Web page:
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Anodic oxidation

Aluminum is a silvery metal which, under treatment, can modify its structure to form a porous and transparent aluminum oxide layer. This is not as prone to peeling as iron (rust); on the contrary, it is hard, compact, it can be dyed and it is virtually untouched by atmospheric corrosion.

The electrochemical transformation process of the aluminum surface is called “anodizing”, since the material is connected to the anode (the positive electrode) of an electrochemical device.
Anodizing differs from other processes like painting, chrome- plating, painting. While in these processes a layer of a different material is laid on a base material, anodizing is a proper modification of the metal surface.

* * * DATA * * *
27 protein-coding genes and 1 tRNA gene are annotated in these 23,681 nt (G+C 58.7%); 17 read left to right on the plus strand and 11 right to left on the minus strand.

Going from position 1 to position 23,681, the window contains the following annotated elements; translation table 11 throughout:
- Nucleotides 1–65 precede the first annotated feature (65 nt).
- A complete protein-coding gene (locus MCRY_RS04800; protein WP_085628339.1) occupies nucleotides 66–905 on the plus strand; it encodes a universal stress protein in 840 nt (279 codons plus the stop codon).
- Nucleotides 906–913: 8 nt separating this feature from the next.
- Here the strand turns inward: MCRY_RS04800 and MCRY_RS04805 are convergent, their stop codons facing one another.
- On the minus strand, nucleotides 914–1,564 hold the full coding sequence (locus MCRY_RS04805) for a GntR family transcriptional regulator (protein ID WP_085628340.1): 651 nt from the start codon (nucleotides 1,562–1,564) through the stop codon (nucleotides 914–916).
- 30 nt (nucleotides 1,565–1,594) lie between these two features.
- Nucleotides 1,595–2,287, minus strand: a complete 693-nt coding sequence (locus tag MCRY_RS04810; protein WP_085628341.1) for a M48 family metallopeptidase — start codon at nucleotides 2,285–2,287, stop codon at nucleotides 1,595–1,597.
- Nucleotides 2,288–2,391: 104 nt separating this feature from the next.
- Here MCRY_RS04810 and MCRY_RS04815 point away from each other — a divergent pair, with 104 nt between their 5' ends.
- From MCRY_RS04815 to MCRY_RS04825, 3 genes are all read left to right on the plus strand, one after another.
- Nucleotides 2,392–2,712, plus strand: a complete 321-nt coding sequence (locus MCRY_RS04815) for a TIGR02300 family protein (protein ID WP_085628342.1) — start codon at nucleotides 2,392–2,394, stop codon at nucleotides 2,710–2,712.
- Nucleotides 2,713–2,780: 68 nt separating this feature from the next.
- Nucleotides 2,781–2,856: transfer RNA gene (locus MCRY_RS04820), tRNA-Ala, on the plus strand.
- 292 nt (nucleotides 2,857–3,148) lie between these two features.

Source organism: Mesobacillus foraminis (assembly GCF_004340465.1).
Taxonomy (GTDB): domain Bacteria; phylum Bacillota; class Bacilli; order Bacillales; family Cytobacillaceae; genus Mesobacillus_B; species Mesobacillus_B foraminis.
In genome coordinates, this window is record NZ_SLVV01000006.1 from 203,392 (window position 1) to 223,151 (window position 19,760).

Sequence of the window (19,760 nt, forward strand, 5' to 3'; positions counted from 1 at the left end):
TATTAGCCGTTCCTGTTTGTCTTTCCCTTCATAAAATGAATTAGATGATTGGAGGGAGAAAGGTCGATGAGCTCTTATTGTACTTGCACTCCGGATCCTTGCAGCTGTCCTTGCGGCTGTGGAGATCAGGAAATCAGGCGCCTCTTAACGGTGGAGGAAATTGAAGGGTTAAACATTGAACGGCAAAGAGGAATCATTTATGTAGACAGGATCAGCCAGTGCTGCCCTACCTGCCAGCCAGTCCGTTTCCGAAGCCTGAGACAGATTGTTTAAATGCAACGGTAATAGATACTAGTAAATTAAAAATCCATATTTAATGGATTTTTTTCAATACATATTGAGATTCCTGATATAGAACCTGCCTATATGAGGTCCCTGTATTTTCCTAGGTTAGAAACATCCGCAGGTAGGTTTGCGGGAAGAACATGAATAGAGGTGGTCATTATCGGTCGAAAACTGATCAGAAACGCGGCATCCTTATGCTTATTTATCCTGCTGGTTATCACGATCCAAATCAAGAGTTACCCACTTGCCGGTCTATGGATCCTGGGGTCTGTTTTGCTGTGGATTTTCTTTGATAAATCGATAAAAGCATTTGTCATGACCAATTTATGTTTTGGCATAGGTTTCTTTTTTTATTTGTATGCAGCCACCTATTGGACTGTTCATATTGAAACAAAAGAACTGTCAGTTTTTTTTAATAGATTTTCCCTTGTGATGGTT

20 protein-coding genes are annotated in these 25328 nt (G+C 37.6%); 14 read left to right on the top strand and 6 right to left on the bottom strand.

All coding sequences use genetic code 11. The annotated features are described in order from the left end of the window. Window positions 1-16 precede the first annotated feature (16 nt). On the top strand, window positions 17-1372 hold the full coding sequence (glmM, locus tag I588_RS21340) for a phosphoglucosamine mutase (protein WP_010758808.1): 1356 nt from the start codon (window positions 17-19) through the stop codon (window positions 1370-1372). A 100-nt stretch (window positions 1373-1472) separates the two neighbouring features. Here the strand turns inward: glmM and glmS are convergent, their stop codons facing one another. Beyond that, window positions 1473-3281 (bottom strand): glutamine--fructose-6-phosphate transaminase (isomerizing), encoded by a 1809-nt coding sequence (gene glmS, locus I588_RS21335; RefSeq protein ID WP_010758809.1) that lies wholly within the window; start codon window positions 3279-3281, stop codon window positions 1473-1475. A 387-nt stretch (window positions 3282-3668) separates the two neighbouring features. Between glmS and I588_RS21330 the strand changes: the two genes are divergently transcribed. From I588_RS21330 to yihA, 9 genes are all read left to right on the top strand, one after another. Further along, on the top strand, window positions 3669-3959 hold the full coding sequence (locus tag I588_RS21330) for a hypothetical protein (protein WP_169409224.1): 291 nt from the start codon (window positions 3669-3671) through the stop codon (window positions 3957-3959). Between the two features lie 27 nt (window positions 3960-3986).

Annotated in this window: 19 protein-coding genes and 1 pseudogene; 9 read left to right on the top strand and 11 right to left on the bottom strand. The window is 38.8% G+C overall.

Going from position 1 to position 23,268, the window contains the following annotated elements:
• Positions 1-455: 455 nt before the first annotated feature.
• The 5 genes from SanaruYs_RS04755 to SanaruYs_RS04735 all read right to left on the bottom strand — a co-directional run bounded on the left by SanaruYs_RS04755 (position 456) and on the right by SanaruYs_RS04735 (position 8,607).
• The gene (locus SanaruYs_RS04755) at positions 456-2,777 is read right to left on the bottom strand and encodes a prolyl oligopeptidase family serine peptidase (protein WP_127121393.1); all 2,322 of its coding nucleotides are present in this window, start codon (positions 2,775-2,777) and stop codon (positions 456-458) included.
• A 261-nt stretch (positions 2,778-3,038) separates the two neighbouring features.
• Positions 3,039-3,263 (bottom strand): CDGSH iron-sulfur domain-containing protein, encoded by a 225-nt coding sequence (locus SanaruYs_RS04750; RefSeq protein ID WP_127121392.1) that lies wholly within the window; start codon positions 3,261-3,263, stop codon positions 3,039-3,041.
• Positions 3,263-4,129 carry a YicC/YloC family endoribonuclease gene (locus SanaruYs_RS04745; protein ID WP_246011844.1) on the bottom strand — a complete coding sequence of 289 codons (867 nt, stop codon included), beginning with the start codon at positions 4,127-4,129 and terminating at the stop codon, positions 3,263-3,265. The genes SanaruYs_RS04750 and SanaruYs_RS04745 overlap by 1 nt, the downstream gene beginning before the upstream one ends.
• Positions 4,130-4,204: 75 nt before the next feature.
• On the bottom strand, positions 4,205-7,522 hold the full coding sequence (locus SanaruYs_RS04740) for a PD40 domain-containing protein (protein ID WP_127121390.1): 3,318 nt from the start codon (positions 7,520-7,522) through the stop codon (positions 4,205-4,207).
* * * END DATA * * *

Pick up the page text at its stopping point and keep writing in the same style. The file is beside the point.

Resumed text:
The anodized material is usually formed by “aluminum alloys”: this allows to combine the corrosion resistance of pure aluminum to the mechanical characteristics of other chemical elements (alloying elements). Alloying elements (magnesium, silicon, manganese, zinc, copper,…) must not exceed the maximum percentages allowed for anodizing.


Some of the characteristics of the oxide:

  • Specific weight: 4
  • Apparent density : 2,8 - 3,2, according to its porosity
  • Melting point: 2000° C (compared to 660° C for aluminum)
  • Dielectric constant:8.